At the same time, most population growth and wealth accumulation are happening in Asia, Africa, and Latin America. That means the future of talent, customers, and markets will look more diverse by 2030 and beyond. The people buying your products and services, the employees and leaders who will take your organization into the future, and your suppliers will continue to reflect more diversity. Your leadership needs to keep up.
There’s plenty of room for improvement. Only 31% of workers polled said the leadership at their organization was inclusive. At the same time, there’s reason for hope. Examples of inclusive leadership abound. Google leadership publishes DEI data every year so leaders can act on the findings. In 2019, McDonald’s leaders put their support behind the company’s Gender Balance & Diversity Strategy. And P&G and Salesforce are examples of inclusive leadership, where leaders routinely speak with employees at all levels and in all departments to get new ideas and elevate voices.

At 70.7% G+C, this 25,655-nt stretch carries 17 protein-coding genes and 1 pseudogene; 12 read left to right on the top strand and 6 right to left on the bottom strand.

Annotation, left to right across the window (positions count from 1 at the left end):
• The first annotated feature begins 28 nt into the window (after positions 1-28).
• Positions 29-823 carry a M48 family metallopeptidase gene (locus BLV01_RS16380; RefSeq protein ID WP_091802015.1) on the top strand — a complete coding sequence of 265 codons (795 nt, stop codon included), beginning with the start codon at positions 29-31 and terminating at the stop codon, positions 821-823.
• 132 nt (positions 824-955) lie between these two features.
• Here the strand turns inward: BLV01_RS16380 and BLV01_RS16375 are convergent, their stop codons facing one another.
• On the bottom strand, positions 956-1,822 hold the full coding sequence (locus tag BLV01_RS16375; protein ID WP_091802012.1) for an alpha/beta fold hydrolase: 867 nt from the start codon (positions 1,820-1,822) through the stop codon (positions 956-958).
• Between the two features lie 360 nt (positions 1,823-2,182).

Adopting the Six Cs of Inclusive Leadership
Leadership coaches have narrowed down the traits of leadership into the six Cs of inclusive leadership. Here’s how to make them work at your organization.
To be inclusive, leaders need to truly believe in the importance of DEI in their organization. Not as a “nice to have” or as something to work on “someday” but rather as something essential to the core of the business and as something urgent, requiring significant action now. All c-suite executives, department heads, and managers have limited time and attention. They must believe in inclusion and diversity so passionately that they’re willing to invest these limited resources in the effort, every day across the company.